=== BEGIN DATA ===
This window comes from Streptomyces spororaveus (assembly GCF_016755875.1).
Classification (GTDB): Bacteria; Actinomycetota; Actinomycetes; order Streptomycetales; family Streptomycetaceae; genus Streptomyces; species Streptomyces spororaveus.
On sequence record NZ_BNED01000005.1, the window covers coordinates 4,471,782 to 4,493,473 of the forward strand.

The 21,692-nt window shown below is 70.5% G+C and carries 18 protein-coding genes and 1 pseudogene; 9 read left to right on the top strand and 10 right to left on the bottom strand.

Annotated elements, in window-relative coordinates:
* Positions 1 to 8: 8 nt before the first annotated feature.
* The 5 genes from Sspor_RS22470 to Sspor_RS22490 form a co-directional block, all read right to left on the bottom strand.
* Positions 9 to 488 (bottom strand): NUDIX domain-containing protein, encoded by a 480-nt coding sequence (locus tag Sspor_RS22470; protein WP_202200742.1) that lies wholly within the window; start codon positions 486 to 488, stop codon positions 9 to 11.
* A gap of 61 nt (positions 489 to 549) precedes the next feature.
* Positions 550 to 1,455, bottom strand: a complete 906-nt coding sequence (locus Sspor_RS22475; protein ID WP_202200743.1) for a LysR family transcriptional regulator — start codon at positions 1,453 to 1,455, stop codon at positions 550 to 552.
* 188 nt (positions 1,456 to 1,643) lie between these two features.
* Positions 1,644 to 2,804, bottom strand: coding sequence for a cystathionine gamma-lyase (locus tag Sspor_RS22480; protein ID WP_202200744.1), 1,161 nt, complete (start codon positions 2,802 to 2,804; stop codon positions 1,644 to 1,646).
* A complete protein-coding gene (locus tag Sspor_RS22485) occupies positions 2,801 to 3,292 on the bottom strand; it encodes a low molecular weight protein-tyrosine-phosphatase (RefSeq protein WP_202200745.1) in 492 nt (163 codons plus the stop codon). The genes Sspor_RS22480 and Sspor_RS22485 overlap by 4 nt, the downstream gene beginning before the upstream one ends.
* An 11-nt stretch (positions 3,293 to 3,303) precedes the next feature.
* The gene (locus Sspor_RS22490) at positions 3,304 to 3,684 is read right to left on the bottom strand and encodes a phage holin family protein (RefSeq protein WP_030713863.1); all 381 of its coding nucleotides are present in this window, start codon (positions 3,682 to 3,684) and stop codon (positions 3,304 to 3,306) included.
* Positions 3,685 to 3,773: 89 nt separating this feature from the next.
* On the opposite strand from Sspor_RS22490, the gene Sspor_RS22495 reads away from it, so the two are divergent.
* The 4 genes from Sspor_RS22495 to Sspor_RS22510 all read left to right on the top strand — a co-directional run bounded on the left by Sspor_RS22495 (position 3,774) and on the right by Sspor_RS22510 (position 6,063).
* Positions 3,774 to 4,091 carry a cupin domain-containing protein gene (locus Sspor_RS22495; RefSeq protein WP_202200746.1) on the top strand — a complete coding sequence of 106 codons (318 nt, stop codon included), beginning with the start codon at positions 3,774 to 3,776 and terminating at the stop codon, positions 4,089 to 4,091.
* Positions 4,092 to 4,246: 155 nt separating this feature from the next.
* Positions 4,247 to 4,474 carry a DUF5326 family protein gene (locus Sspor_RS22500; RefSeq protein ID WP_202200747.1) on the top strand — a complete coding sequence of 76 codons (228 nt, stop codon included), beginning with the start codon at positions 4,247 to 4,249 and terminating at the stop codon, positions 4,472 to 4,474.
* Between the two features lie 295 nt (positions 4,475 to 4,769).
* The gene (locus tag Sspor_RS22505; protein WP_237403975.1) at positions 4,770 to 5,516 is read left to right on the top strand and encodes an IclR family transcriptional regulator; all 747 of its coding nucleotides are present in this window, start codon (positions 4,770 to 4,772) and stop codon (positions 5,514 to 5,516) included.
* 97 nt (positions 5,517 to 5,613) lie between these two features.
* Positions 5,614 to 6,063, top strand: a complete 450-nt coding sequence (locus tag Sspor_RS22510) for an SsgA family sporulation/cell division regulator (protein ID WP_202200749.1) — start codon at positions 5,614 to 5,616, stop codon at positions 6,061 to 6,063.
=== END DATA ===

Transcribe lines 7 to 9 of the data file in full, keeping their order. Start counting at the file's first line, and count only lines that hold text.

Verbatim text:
* The 5 genes from Sspor_RS22470 to Sspor_RS22490 form a co-directional block, all read right to left on the bottom strand.
* Positions 9 to 488 (bottom strand): NUDIX domain-containing protein, encoded by a 480-nt coding sequence (locus tag Sspor_RS22470; protein WP_202200742.1) that lies wholly within the window; start codon positions 486 to 488, stop codon positions 9 to 11.
* A gap of 61 nt (positions 489 to 549) precedes the next feature.